NUSD Celebrates STAR Test Results

Improvements made in writing and science by local kids in state exams.

Measured gains in writing and science were being celebrated at the on Friday as the 2012 results came through from Standardized Testing and Reporting Program.

The STAR test provides evidence of continued growth for local students, said Vicki Romero, director of curriculum and instruction.

“We applaud our teachers, administrators and support staff for their commitment to the academic achievement of all learners,” she said.

Here are some highlights for Novato public school students. (All results can be found by clicking here).

  • The percentage students in grades 2-5 who scored advanced or proficient in English Language Arts matched or exceeded the results from the previous year.
  • At the elementary level, more than 74 percent of students scored advanced or proficient in math.
  • In elementary grades, the number of students advanced or proficient in science has reached 77 percent, an increase of 18 percent over a two-year period.
  • Beginning in fall 2011, middle schools implemented algebra and geometry courses in seventh and eighth grades, and 95 percent scored advanced or proficient on the state exam.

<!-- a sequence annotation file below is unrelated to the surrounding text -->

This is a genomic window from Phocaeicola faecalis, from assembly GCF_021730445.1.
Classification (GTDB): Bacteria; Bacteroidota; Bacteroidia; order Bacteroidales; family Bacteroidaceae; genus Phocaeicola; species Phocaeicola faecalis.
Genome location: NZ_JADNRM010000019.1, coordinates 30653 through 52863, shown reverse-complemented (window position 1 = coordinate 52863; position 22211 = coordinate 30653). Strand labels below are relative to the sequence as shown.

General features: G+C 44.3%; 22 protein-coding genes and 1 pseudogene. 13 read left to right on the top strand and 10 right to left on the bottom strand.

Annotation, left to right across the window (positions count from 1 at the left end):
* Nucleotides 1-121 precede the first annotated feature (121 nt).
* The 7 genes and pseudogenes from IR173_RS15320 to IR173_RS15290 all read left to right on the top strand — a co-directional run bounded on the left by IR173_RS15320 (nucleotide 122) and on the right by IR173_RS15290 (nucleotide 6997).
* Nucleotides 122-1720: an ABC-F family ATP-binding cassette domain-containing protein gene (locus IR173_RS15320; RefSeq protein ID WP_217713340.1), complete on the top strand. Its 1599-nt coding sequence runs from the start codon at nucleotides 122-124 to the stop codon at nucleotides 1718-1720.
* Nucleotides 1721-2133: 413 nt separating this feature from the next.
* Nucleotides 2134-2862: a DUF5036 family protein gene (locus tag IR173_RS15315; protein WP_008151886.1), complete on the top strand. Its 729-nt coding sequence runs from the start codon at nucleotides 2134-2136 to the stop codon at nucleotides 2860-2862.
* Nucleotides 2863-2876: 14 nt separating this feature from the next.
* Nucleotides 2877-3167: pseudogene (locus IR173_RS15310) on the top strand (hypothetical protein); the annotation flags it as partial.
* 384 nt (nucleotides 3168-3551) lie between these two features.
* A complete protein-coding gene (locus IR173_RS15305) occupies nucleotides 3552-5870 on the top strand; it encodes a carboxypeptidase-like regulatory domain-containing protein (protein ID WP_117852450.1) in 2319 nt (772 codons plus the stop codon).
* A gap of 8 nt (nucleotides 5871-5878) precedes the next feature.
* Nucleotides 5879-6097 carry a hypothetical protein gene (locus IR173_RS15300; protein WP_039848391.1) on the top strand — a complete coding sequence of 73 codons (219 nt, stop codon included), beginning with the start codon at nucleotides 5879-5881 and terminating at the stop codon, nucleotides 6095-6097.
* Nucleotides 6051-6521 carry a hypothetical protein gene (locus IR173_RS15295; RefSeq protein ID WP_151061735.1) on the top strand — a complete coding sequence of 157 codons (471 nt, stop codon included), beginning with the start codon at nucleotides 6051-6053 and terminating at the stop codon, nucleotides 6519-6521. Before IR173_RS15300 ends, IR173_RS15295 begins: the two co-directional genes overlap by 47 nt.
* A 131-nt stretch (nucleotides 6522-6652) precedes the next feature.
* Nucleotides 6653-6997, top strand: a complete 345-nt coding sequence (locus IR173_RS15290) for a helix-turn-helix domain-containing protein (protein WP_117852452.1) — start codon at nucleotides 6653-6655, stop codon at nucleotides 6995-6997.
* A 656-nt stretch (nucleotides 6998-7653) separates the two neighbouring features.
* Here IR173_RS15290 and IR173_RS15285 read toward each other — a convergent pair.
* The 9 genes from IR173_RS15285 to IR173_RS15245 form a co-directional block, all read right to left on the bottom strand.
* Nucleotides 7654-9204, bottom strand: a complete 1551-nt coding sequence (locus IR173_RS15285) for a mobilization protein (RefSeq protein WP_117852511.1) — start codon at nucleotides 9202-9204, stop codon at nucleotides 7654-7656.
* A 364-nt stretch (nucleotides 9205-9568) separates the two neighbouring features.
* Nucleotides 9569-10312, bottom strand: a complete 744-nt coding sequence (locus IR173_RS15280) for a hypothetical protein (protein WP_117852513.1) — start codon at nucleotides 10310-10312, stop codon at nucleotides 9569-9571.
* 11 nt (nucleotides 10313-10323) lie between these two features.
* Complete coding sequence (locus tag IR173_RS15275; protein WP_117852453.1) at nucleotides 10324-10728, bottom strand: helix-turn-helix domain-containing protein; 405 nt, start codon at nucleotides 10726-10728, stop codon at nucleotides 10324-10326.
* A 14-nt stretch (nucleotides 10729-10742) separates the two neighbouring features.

• At the high school level, more students are taking advanced courses in math and science. In science, a higher percentage of students are scoring advanced and proficient on state end of course tests. As an example, chemistry scores increased 10 percent.
  • Of fourth-grade students, 88 percent scored proficient or advanced on the California Standardized Test of Writing Applications. Since 2008, those scores have increased 28 percent.
  • Of seventh grade students, 95 percent scored proficient or advanced on writing applications portion. That's an increase of 17 percent since 2008.

For a look at countywide results, check out this story in the .

State schools superintendent Tom Torlakson sent out a glowing statement touting how statewide scores in math and English-language arts have risen for the ninth year in a row.

“In less than a decade, California has gone from having only one student in three score proficient, to better than one student in two,” Torlakson said. “That’s nearly 900,000 more students reaching proficiency now than in 2003 — a remarkable achievement that represents real, sustained improvements in learning.”